Audiometric Program

The Audiometric Program assists in the early detection and prevention of occupational hearing loss.


The University of Calgary is committed to promoting the health of faculty and staff with comprehensive health surveillance programs. Noise-induced hearing loss is a preventable hearing disorder. Some work areas and work activities at UCalgary have been identified as having noise exposure levels that are high enough to require the use of hearing protective devices to prevent noise induced hearing loss.

The Audiometric Program is made possible through effective communication and collaboration between Environment, Health and Safety and Staff Wellness. The program is a legislative requirement under the Alberta Occupational Health and Safety code and all parties have an obligation to meet their responsibilities under this program.


Hearing testing is a legal requirement of the employer and employee under the Occupational Health and Safety Code of Alberta. If a worker is exposed to high levels of noise, they may be susceptible to permanent hearing loss. Hearing tests can help to detect prevent hearing loss early.

Repeat hearing tests (usually every one to two years) help to detect changes in how you hear. If there is a significant change from one hearing test to the next then investigation into the cause of the change (including evaluation of noise control strategies in the work area) should be conducted to prevent further loss.

There are many reasons for why a person may suffer hearing loss, such as, previous illness, certain medications, exposure to chemicals, recreational noise, etc. The questionnaire helps to determine contributing causes to hearing loss. Like your hearing test, the questionnaire is stored confidentially and not shared with your supervisor.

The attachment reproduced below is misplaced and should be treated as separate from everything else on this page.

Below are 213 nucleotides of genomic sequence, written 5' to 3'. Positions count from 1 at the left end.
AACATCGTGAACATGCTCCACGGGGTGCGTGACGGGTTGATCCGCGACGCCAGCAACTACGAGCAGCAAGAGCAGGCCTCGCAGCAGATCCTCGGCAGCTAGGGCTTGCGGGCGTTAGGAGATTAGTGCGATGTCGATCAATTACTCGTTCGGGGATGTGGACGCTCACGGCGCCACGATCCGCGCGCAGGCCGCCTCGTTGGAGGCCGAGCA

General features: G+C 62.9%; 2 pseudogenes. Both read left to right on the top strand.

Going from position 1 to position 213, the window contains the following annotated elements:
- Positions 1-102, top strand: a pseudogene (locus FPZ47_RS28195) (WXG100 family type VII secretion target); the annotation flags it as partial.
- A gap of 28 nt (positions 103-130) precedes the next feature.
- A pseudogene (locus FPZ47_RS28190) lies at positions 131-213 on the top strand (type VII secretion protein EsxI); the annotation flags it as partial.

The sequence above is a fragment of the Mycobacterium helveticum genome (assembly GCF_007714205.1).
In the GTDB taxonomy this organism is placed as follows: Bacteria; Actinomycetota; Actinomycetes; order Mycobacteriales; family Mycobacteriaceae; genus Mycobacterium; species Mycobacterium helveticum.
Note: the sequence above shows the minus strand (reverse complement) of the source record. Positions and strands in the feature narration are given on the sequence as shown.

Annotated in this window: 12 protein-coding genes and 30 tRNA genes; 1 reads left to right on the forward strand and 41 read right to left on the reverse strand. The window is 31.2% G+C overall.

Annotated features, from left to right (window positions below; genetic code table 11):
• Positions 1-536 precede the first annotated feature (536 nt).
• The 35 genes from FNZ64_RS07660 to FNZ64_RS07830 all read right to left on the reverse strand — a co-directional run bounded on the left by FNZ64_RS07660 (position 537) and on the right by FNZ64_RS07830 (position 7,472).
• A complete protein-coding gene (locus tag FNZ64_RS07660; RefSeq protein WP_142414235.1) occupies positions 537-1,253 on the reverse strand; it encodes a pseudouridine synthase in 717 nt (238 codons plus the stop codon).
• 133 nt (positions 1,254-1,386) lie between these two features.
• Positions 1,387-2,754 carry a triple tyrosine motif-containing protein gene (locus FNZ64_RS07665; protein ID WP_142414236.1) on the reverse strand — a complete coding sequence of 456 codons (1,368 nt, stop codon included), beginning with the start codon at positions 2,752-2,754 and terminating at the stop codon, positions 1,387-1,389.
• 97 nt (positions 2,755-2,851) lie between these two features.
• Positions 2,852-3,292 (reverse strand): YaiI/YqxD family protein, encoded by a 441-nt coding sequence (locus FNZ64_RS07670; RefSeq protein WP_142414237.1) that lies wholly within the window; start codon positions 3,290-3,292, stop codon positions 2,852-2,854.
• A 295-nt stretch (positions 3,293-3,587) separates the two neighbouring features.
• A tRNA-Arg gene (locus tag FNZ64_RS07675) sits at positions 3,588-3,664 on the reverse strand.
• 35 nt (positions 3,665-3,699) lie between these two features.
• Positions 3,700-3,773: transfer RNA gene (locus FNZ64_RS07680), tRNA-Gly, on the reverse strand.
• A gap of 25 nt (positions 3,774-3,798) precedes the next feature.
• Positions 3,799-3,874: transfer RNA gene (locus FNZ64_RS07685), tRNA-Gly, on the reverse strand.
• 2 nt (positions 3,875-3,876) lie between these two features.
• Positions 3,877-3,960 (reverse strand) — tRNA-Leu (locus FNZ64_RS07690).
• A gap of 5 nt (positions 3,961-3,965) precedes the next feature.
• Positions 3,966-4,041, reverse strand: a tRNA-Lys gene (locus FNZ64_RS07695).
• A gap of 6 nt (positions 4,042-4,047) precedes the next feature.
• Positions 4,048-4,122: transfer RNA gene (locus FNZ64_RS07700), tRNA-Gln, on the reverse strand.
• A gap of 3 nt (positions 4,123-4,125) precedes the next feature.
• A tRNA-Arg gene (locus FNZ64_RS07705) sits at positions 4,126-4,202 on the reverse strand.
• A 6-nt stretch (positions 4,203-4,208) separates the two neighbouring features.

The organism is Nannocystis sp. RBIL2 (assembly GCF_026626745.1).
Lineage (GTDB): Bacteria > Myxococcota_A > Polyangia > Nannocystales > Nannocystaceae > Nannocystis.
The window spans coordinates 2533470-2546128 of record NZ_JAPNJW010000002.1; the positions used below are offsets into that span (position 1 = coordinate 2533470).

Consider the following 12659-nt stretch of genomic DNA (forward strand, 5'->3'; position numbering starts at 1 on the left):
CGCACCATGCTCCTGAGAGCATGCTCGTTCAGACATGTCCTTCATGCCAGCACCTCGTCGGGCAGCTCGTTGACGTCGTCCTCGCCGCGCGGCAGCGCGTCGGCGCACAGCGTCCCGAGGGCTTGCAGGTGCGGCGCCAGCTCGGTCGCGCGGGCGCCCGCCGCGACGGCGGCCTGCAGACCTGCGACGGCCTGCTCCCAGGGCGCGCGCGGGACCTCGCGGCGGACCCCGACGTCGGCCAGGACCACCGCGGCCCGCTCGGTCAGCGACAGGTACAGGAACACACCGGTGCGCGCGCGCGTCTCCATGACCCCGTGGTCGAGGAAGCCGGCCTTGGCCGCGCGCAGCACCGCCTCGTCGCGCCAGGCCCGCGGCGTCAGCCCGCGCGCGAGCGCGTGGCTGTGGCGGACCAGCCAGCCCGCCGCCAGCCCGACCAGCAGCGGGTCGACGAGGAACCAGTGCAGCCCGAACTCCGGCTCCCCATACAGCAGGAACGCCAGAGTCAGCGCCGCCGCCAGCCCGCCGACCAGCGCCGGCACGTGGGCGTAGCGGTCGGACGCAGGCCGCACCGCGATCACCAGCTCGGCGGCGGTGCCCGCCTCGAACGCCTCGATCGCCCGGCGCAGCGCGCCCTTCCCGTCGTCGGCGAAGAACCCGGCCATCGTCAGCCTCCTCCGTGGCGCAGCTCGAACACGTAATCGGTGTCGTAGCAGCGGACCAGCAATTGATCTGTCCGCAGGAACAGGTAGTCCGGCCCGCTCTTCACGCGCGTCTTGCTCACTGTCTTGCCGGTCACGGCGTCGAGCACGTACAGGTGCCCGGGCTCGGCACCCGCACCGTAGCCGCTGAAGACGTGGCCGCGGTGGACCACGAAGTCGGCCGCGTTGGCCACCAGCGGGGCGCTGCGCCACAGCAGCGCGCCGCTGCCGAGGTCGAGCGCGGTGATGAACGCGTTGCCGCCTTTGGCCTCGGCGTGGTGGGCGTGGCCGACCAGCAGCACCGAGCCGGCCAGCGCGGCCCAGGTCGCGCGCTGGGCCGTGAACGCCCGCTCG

Your test results will go to the Occupational Health Nurse at the Staff Wellness Center. The Nurse will review the results and consult the Occupational Health Physician if any abnormal results of the hearing test are detected. The tests are stored confidentially and used to compare subsequent test results to identify any changes in hearing over time.

If your work exposes you to noise levels above the occupational exposure limit (OEL) in the Alberta Occupational Health and Safety code, then you meet the criteria for hearing testing.

If the work that you and/or your employees perform exposes them to noise above the OEL, then the criteria for hearing testing is met.

You can consult your Environment, Health and Safety department advisor to arrange for an assessment the noise levels in your work area.

The Occupational Health Nurse will contact you for a follow up appointment to review the results and recommended follow up. You may be referred to a hearing specialist for further assessment. Noise related protective measures will be also reviewed during this appointment.

No, individual results are not disclosed to your supervisor. Statistical information for an entire department may be shared to identify problems or improvements in the noise control strategies used in the workplace. Individualized information is not included in the data.